Should You Become a Virtual Assistant?

6/20/2014 Rebecca Flansburg
Should You Become a Virtual Assistant?
by Rebecca Flansburg

 

I get asked A LOT, what it's like being a Virtual Assistant.

 

I am more than happy to share because I know there are many moms/women stuck in miserable dead-end jobs feeling like they have no options. I was in that same position once too; I know how "that" feels. But I think people also ask because they secretly want to know if I am starving to death or ready to fade away from boredom.I am happy to say, NO to both :)

 

Since the profession of virtual assisting is becoming more and more common with the current economic downturn, I thought I'd share the questions people have asked, and some quick answers to them:

 

What is a virtual assistant?

 

A virtual assistant or VA is a self-employed, home-based entrepreneur who assists other businesses, often in administrative work. In other words, a VA is an office assistant who rarely has to step into his/her client's office! Most business owners have particular tasks that they can turn over to their virtual assistants that doesn't require them to be in the same room to complete. There is a wide variety of these tasks and they can go beyond basic office or business administration.

 

What skills do I need to become a VA?

 

The basic skills a VA needs are office and business administration skills, but I recommend a solid knowledge of social media as well. A VA also needs to be highly organized, communicate effectively and pay careful attention to detail.

 

Disorganization on your part can lead to missed deadlines, incorrect data, and very unhappy clients!  Some clients look for additional technical skills, such as writing, marketing, email marketing, blog or website maintenance, and multimedia production - even podcasting!

 

The skill set you'll need as a VA depends on the type of clients you want to work with. If you want to work with Realtors you will need to have knowledge of their systems and processes. If you want to work with business coachers and speakers, knowledge of membership sites like Wishlist is among the many skills that will be useful.  In general, find out what clientsNEED and build your skills to respond effectively.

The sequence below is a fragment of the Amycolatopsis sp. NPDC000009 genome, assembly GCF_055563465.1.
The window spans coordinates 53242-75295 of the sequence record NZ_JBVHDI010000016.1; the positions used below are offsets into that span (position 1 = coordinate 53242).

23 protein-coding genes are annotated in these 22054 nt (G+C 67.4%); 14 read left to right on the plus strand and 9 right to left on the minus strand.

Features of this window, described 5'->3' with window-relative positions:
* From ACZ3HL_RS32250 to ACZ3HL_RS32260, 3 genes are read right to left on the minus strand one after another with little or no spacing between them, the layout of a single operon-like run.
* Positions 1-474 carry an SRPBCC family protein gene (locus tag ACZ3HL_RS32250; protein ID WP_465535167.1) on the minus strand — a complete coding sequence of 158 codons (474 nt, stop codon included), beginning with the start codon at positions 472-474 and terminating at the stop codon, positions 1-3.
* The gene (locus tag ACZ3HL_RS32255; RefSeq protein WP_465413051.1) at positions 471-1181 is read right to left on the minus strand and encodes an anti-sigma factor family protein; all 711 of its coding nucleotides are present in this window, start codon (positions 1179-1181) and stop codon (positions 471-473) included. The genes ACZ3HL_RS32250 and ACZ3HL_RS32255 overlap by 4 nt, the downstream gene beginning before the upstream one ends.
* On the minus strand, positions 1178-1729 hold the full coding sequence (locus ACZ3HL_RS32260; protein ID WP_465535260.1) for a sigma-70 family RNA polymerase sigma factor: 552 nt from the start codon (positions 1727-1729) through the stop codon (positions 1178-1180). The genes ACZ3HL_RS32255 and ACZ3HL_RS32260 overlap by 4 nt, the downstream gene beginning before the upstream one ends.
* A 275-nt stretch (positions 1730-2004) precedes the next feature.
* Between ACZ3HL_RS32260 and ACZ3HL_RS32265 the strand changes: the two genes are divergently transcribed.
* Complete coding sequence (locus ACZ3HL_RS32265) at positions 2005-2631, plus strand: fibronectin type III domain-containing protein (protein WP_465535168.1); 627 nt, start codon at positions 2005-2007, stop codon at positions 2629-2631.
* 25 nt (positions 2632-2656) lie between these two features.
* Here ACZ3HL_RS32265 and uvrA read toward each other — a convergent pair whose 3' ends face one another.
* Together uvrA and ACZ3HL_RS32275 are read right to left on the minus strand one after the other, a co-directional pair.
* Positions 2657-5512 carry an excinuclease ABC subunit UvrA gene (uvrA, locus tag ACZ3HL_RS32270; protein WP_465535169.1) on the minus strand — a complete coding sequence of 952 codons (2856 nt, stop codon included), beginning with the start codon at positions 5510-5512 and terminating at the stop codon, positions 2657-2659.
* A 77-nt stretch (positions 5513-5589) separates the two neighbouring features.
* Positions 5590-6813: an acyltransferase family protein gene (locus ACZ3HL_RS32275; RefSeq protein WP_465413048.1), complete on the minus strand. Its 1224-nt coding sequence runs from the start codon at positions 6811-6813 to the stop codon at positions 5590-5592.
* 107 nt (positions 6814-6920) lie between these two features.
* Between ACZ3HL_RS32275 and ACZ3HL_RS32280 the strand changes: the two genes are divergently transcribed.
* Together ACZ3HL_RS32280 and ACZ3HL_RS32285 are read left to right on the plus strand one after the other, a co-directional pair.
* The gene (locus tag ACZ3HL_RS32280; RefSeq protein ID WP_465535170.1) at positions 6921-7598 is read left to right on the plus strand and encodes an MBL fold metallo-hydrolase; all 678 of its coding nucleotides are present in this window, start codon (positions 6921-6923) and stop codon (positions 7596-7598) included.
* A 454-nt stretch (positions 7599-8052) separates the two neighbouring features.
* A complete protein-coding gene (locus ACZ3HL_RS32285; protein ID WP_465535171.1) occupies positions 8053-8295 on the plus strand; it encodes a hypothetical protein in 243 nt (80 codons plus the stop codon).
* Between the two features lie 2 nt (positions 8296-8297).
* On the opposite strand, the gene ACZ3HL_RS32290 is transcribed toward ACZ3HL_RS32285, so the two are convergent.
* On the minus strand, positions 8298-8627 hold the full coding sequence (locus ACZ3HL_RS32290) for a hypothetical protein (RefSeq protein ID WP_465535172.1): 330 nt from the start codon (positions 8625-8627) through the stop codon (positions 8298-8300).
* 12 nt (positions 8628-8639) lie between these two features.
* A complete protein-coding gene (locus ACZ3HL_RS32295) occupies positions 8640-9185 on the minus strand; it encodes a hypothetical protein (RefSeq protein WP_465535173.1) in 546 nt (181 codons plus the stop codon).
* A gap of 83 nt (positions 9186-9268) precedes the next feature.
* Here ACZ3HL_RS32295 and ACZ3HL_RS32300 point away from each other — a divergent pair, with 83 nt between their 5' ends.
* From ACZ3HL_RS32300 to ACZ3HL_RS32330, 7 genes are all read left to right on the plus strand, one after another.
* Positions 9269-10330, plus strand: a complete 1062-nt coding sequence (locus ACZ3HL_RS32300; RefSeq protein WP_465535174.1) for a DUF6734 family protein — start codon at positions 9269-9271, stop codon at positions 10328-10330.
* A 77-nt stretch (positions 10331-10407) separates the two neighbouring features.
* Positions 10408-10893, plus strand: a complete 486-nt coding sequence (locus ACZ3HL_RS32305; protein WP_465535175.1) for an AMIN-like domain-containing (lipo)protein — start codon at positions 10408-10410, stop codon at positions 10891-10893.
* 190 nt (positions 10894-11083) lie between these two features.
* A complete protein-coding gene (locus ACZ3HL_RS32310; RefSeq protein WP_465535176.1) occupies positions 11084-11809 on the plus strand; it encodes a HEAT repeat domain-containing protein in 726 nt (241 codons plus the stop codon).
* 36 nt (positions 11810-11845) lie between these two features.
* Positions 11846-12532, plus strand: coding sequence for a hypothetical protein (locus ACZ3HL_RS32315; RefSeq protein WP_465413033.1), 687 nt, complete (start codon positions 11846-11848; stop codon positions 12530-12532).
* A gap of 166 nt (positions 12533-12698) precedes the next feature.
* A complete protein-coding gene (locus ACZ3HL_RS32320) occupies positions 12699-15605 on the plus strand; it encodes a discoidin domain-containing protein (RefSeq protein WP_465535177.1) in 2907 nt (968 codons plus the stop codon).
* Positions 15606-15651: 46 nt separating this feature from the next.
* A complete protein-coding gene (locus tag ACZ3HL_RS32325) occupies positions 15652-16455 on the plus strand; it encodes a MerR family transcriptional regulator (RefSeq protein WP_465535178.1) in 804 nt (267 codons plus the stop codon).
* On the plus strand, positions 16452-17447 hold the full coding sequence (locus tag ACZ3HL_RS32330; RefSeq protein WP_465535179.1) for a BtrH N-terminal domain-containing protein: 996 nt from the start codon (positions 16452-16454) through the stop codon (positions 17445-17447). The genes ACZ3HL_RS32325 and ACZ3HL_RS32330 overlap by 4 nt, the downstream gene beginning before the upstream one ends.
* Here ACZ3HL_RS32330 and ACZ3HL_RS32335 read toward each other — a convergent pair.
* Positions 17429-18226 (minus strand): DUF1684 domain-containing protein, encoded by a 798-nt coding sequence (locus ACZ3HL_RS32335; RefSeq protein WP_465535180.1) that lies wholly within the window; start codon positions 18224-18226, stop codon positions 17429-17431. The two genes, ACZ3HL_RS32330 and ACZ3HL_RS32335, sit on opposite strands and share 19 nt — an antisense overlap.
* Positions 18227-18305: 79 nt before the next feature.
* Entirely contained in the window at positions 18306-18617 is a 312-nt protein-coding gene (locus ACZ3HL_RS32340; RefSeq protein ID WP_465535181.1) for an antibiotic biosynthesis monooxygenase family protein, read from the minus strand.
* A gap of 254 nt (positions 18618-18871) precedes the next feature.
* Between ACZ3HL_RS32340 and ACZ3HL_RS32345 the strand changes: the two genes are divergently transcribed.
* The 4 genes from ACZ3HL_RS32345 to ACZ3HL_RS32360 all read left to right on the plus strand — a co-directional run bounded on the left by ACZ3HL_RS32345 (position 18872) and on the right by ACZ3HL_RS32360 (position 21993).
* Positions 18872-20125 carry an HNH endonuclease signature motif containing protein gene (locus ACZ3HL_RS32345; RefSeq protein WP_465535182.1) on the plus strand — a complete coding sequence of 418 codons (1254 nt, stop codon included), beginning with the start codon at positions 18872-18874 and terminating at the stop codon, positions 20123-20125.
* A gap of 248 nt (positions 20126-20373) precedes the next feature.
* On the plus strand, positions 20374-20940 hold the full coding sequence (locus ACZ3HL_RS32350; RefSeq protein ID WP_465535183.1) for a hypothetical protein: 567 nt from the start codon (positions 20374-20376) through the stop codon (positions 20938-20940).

What kinds of work does a VA do?

 

Tasks for Virtual Assistants can be "Admin" related:


*responding to emails (Help Desk)
*managing client's business calendar
*researching and compiling information
*business writing, editing, and proofreading

 

Other Skillsets:  

*write and publish or schedule blog posts
*work with autoresponders
*rewrite private label rights content
*optimize a website for search engines
*create a slideshow presentation
*update websites
*set up social networking profiles/pages
*create videos and publish them online

*customer service

*telemarketing

*graphic design, brochures, business cards

*create newsletters

*plus many more...

 

Is being a VA a good option for Moms?

 

I can personally give this one a Big.Giant.YES! A lot of work-at-home Moms I know are VAs and they make good incomes from the comfort of their home. I personally feel being able to somewhat set my hours around my family's life is priceless.

 

Virtual assistance is a home business, which means it's flexible. You decide how many hours a day you want to work, on which days, what type of work you want to do, and even whom you will work with.I love that I can be available to get my kids off to school and be there for them when they get off the bus.  On the other hand,if you have small children, it can be a little trickier. Occasionally you will need to be on the phone or Skype with a client, supplier or other associate. In this case you'll need somebody else looking after your small children so you can have some quiet and be able to focus on the call or chat.
 
How much money can I make as a VA?

 

The hourly rate of VAs depends on several factors. These include their skills and experience, whether they specialize in certain services or a particular industry, and any certifications they may have (those who are certified by recognized institutions charge higher fees). VA fees vary widely, ranging anywhere from around $15 to $70 per hour. So you can see, it's entirely possible for a VA to make a full-time income working at home.

 

Make no mistake, it takes time to grow your client base and gain the experience you need to be able to charge higher-end fees. But until you take the reins and get started, you will simply be spinning your wheels instead of moving forward towards your dreams.This is "do-able." You can be a Virtual Assistant.

 

 

About the author:

 

Rebecca Flansburg is a Virtual Assistant, mother, writer, blogger and Social Media fiend. You can find her athttp://franticmommy.blogspot.com and http://lamscommunications.com/

 

 

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